YOUR SAY: Here's what you tell us are the key issues
DAILY Mercury reporters Zizi Averill, Nick Wright, Angela Seng and Ashley Pillhofer hit the streets this election campaign to find out what our readers were thinking both locally and at a federal level.
Kathy Burke, 67, Mount Pleasant: "I would say that one that comes to mind is the standstill around town before and after school times. The traffic is just terrible. It really does affect people. Also hospitals. I think they need to put some money into them to fix the backlog. A friend of mine, who is on an oxygen tank 16 to 17 hours a day had to wait hours in the hospital before she was even seen in emergency."
Sean Graham, 50, Airlie Beach : "Employment. There's not much of it around. Politicians are all rubbish. I hate them all. I'm going to put a no confidence vote so none of the parties get the $2.80 from my vote."
Zoe Coleman, 31, Sarina: "The roads are pretty bad in Queensland. I live out at Sarina and you drive into Mackay and nearly lose your car. Probably jobs, schools and health - making sure we're looked after in our own back yard before we chuck money overseas."
Luana Royle, 59, Finch Hatton: "My first important local issue is we need more support in the tourism industry, which is going to generate more jobs. That is your sustainability. Also, plastics are my biggest concern. The removing of the single-use plastic bags was a great idea, but now they've introduced a thicker grade bag and now I'm seeing them float around everywhere. If you're going to stop having plastic bags you need to actually stop it."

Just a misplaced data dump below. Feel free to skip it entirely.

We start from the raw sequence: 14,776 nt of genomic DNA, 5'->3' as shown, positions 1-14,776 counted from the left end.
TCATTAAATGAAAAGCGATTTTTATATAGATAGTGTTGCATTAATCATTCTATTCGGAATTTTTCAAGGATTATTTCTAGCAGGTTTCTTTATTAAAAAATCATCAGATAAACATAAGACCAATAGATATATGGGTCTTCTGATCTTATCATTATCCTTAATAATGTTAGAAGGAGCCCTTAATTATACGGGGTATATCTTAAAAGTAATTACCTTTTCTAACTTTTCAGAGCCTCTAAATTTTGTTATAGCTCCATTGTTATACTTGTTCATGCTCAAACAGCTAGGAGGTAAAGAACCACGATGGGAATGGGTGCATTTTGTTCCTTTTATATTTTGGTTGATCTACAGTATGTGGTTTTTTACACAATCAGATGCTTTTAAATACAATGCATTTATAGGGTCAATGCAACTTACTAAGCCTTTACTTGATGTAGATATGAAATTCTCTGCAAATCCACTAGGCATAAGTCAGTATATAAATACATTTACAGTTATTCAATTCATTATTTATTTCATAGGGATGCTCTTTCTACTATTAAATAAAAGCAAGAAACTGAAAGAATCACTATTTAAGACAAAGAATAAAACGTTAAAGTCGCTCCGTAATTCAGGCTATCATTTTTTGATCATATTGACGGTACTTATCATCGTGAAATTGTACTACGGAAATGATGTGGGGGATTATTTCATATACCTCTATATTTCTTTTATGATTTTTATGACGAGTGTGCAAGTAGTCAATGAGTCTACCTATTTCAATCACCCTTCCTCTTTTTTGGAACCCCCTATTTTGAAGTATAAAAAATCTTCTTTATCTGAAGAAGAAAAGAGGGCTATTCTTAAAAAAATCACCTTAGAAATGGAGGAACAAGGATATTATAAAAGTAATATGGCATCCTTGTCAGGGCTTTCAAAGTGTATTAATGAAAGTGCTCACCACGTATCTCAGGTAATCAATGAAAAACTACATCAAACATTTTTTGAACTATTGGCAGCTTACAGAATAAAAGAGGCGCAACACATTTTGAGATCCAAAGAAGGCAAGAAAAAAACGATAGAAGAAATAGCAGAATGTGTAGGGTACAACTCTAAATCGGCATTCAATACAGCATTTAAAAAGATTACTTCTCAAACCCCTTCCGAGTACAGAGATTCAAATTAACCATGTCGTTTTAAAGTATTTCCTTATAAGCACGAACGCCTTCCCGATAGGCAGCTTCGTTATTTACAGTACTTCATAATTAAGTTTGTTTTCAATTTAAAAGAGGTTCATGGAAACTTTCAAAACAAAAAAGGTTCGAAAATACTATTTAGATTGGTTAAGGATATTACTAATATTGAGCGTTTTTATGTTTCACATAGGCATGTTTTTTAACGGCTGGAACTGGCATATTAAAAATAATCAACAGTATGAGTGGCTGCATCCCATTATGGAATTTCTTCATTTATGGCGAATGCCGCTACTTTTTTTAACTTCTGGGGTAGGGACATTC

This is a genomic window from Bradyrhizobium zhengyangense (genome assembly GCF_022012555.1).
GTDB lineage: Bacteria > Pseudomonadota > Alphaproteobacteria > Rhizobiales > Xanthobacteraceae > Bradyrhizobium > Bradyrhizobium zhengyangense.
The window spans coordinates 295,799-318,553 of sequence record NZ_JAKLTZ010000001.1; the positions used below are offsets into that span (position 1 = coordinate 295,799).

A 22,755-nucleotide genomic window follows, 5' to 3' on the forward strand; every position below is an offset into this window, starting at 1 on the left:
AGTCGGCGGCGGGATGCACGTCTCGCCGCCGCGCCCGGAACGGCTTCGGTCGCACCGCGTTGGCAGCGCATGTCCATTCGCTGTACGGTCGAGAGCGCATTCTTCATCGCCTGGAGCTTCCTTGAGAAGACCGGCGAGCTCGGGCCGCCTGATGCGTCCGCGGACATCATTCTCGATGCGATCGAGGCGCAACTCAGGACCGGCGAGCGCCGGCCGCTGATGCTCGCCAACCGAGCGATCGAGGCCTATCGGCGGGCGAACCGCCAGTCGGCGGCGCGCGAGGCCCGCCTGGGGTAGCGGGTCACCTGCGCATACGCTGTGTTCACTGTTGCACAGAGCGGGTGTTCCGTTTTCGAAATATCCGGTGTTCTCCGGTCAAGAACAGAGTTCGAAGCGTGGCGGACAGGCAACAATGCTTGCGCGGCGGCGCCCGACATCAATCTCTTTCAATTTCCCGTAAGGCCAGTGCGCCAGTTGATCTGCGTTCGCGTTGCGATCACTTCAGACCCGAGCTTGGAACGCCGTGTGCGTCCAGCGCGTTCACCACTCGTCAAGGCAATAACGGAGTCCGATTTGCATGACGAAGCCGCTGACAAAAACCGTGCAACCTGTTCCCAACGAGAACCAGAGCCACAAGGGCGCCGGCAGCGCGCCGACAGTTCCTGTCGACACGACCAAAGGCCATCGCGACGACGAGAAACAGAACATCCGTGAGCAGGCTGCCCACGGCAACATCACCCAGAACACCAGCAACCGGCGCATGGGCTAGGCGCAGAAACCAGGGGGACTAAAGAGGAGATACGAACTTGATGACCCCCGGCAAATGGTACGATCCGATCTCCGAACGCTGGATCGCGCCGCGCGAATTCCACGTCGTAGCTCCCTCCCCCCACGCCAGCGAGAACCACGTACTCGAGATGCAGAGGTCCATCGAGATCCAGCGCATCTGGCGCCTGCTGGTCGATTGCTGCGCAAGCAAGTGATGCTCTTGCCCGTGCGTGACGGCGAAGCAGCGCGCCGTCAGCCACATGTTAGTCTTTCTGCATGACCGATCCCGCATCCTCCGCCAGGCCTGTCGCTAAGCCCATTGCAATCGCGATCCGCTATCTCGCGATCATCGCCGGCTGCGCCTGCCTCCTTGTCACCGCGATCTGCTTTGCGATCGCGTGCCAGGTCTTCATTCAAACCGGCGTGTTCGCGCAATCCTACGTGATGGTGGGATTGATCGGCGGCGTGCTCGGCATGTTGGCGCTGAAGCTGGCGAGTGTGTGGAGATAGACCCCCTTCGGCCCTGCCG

Joanne Simeon, 60, Mackay: "The biggest issue is about mental health. There's no facility that's going to be able to hold the amount of people who are going to end up with mental issues. Instead of worrying about stupid things, focus on what's happening to kids today."
Gary Brown, 71, Glenella: "All the money goes southeast. The north is missing out. It's time for us to be another state - the State of North Queensland."
Wynona Fontelera, 20, South Mackay: "There's so many roads that need to be fixed but nothing is changing. I guess university fees are a lot better than they are in America. You hear stories of people living in their cars. Compared to that Australia is pretty good with HECS."
Erica Neri, 22, South Mackay: "I drive a lot and they're trying to fix the roads and they just stay the same. It's kind of a waste of money if nothing really changes. Also, education, fees for university are quite difficult to cover. The textbook fees are the worst. If I didn't have HECS, textbooks and tuition would be pretty heavy on the pocket."
Maire Schulze, 23, Andergrove: "Social Infrastructure. I work in child care and we need something for older children. They always tell me they are bored. It is expensive to play sports, we need something cost free for them to do. Communications needs to be fixed. People need to be able to connect without blackspots."
Theodore Schulze, 19, Blacks Beach: "I would have to say emergency services. There should be better support to the state so it can provide these services better. I just want to focus on people. More investment to help everyone have a home. We need a better affordable housing plan for low income people (who are not on Centrelink) who need housing."
Michelle Davis, 63, West Mackay: "Bike lanes and paths. I think they need more safe bike paths. They don't connect anywhere. There is a lane and then it ends and then another lane further on. I'm retired but I think ensuring young people have jobs is important. I am a self-funded retiree; we need a solution. If Labor gets in, and changes franking credits, it will make everything much harder. I would like them to leave the system alone."
Brad Hopes, 36, East Mackay: "I think crime and violence are important issues. We need more support services and awareness. The minimum wage has been raised in particular industries, but not over everything. It is really important to me because I am on a disability pension and that is reliant on the minimum wage. We are falling behind. I would like to see it go up 12-15 per cent."
Terry Schmidtke, in her 70s, Te Kowai: "They need to consider a dam in Mackay. I do not believe in democracy any more. I have had an experience that makes me say that. I do not agree with preferential voting. I think we should have a choice (about how we vote)."